Watch out America. I can drive again. The end of the story that started back in 2007 is finally in sight.
On Feb. 17, 2010 my two year suspension/probation ended and I became eligible to get my license back. The process started when I received a letter from the RMV saying I needed to bring them four forms of ID and $700 to reinstate my license. I brought these into the Boston office, where I waited two hours for a hearing officer. When I finally got to talk to someone, I found that like most messages from the RMV, the letter didn’t describe the process accurately.
The hearing officer gave me an Ignition Interlock Device (IID) packet. The packet could easily have been mailed to me or posted online to save me a trip to the RMV and allow the officer to do something more useful. I should be used to this sort of thing by now.
The packet included some forms Ruth and I needed to fill out and get notarized to acknowledge that we were all aware of the rules. Basically, any car I own or operate has to have an IID installed, it’s assumed that I’m responsible if anyone fails the breath test, and if that happens, I can go to jail.
The packet also included a list of places that install and service IIDs. There are a few different brands of IIDs, but I couldn’t find any information on how they differ. I called a couple of the closer locations, and decided to go to MacMillen Automotive in Malden.
We brought the CRV to Malden and while they were installing the IID we headed back to the RMV with a certificate that said the IID was installed. After another wait of 90 minutes, the hearing officer entered the IID certificate into the system, which authorized me to go downstairs and wait another couple hours for a registry clerk. When I reached the clerk, she took my $700, but that didn’t get my license reinstated right away. I had to take an eye test and pay for the right to take the test to get a learner’s permit.
I decided to take a chance and take the permit test right away, to try and avoid another day of waiting at the RMV. That was the wrong choice. I failed the test, so I bought a study guide, skimmed it that night, and returned the next day for another wait, after which I passed the test and got my learner’s permit.
Now I could drive again, as long as I had a licensed driver with me. When I got behind the wheel, I found that I hadn’t forgotten how to drive. It was like the two years away hadn’t happened. So I scheduled my road test as soon as I could.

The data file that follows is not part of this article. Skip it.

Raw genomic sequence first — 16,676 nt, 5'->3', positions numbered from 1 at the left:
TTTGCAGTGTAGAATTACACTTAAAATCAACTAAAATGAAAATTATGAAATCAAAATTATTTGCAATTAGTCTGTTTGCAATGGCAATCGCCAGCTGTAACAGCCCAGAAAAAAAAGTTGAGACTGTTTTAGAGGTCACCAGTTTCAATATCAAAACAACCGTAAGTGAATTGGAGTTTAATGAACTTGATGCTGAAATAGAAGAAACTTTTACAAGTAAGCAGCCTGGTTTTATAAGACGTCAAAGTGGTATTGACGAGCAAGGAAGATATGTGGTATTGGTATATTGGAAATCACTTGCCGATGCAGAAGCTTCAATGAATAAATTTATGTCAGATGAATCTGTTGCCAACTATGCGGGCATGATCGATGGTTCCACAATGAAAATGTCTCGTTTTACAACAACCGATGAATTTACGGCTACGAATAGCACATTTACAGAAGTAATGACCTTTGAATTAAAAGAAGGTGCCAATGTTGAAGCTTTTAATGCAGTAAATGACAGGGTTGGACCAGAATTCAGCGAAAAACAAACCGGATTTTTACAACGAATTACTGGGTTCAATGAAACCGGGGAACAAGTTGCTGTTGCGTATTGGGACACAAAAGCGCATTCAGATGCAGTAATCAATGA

The test was scheduled for Stoneham, one of the limited number of locations where I could take the test with the IID. When Ruth and I arrived for the test, the official told us we needed yet another form, one which no one had bothered to mention before this. We were early enough that we had time to race to the library, print the form and fill it out, and get back in time to avoid rescheduling. We weren’t the only ones to have this problem. The people before us got the wrong form on their trip to the library, and were told to come back another time.
The test itself was uneventful. I passed, and I now have a license with a Z restriction. If all goes well, in February 2012 I can get the IID removed and get a normal license.
What has all this cost?
$50 – Victim/Witness fee (there were none)
$250 – OUI fee (if I don’t pay it, do I get to skip the conviction?)
$50 – OUI victim fee (there were none)
$250 – Head injury fee (there were none)
$1560 – Probation fee ($65/month x 24 months)
$280 – Drug/Alcohol evaluation and aftercare ($10/session (insurance co-pay) x (1 eval +26 weekly sessions +1 monthly session))
$953.26 – DUIL 14 day alcoholic residential program
$400 – Lawyer (price break from long-time friend)
$200 – Lawyer to contest drug testing and duplicate evaluation and aftercare requirements
$700 – License reinstatement fee
$60 – Permit test fee ($30 x 2)
$5 – study guide
$50 – License fee
$20 – Road test fee
~$1000/yr – additional cost of insurance
$222.19 – Install IID
$2429.75 – Monthly IID service fee (25 x $97.19)
That adds up to $9480.20 by the time I get the IID removed. It doesn’t count the extra cost of insurance after that point, something that’s not insignificant.
If you want, you can add in the $22,000 we spent on a Honda Insight for Ruth, partly so she wouldn’t have to deal with the IID. But if you do that, it’s only fair to subtract the $7944 insurance claim I was paid for the total loss of my Corolla.
Then there’s the time I spent dealing with all this, and the opportunities lost because of my situation.
It could have cost a lot more. Not only money, but it could have cost lives. Don’t drink and drive.
Search this blog for “dui” to see other posts in this series.
The lesson learned is, don’t drink and drive.
In 1993, my aunt and uncle were returning from my high school graduation party, and were hit head on by a drunk driver. They lived. My aunt, however, has had at least 30 surgeries, and has spent most of the last 17 years in a wheelchair. She was walking for a while, but went back to the wheelchair since old age has compounded things for her. She well have several steel rods and pins in her legs forever.
The drunk driver apparently contested some technicality of his alcohol blood test that night, and got off easy.